Buy that dip, baby!


The new national pastimes are calling the top of the stock market, commenting on Middle Eastern affairs and — buying dips.

Stocks have shown remarkable resilience as investors snap up any drop in prices, even in the face of what seem like considerable risks — an overbought market and a still potentially explosive situation in the Middle East.

Confidence in the economy, strong earnings, and inflows into equities from bond funds have been enough to push indexes to new highs on an almost daily basis even if light volume and slight gains show investors are not making aggressive moves.

Robert Auer, a fund manager at SBAuer Funds in Indianapolis said that after eight months of outflows his Auer Growth Fund had started to see inflows.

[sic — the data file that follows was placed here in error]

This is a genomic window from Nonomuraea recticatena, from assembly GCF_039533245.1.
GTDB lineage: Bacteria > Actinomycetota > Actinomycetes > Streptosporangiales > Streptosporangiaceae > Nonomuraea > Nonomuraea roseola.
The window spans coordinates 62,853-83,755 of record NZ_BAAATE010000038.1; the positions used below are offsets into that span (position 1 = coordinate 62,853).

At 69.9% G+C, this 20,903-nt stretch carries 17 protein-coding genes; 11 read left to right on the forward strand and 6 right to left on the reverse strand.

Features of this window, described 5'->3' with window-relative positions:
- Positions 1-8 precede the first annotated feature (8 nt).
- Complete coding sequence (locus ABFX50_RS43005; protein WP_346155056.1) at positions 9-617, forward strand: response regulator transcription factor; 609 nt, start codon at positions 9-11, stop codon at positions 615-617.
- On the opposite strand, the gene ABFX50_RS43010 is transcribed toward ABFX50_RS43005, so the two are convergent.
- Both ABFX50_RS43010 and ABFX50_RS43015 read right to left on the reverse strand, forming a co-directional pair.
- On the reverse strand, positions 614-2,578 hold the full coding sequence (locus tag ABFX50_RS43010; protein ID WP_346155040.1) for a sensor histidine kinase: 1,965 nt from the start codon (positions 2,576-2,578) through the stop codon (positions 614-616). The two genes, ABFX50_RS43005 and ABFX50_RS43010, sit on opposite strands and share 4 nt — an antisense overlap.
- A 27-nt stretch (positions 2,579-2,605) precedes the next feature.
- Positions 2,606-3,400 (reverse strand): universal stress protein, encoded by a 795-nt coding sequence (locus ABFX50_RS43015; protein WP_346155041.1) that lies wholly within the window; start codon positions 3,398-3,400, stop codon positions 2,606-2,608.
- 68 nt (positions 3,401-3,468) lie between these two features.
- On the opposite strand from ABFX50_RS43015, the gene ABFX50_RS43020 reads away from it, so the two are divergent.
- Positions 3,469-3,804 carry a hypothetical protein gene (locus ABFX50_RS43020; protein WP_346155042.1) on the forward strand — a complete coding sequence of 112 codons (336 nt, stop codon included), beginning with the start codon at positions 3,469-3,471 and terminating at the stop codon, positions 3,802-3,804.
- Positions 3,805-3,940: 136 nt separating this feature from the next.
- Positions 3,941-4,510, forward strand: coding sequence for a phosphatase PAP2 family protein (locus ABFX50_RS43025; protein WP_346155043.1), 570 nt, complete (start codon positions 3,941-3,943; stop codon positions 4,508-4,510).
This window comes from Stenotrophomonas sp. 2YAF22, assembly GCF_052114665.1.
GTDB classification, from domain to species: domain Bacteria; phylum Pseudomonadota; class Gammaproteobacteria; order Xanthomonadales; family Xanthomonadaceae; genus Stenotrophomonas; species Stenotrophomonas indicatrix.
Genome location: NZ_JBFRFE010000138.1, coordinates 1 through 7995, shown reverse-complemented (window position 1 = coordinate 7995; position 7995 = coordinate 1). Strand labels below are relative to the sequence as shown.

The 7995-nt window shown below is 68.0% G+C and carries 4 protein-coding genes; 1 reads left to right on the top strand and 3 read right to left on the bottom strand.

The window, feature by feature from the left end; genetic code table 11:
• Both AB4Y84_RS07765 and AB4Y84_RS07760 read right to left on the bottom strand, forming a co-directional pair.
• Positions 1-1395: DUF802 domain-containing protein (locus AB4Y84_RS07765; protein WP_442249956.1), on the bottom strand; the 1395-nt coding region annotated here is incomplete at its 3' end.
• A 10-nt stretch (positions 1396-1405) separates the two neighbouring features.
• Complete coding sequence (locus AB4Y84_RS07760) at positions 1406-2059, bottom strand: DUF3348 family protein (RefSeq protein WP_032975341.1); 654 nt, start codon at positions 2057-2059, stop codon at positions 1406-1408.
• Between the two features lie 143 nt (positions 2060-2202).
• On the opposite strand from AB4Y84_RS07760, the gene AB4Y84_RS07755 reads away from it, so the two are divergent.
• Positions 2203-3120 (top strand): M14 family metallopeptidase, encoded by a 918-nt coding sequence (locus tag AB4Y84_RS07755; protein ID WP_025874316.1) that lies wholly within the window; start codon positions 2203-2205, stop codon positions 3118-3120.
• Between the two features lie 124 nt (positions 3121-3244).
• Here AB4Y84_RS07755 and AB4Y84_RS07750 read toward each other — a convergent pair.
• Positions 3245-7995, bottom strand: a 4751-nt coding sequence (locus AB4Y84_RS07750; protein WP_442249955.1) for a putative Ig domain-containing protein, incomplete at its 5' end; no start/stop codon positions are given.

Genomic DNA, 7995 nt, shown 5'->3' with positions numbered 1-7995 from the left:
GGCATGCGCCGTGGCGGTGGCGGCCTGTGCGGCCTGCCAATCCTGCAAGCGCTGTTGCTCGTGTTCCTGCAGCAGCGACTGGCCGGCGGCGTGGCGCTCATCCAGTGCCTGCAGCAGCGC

“I’m wondering if this is happening at American Funds and Fidelity and everyone else,” he said. “I’m having to put it to work because we typically don’t hold any cash, so it is causing me to do buying.”

Bond funds have seen three months of outflows, the longest streak in more than 2 years.

Over that period $23 billion has moved out of bond funds while $16 billion has flowed into equity funds, according to data from the Investment Company Institute.

A rise in market interest rates has hit bond prices recently and is helping to spur those outflows. During the week the yield on the 10-year Treasury note rose to its highest level since April.

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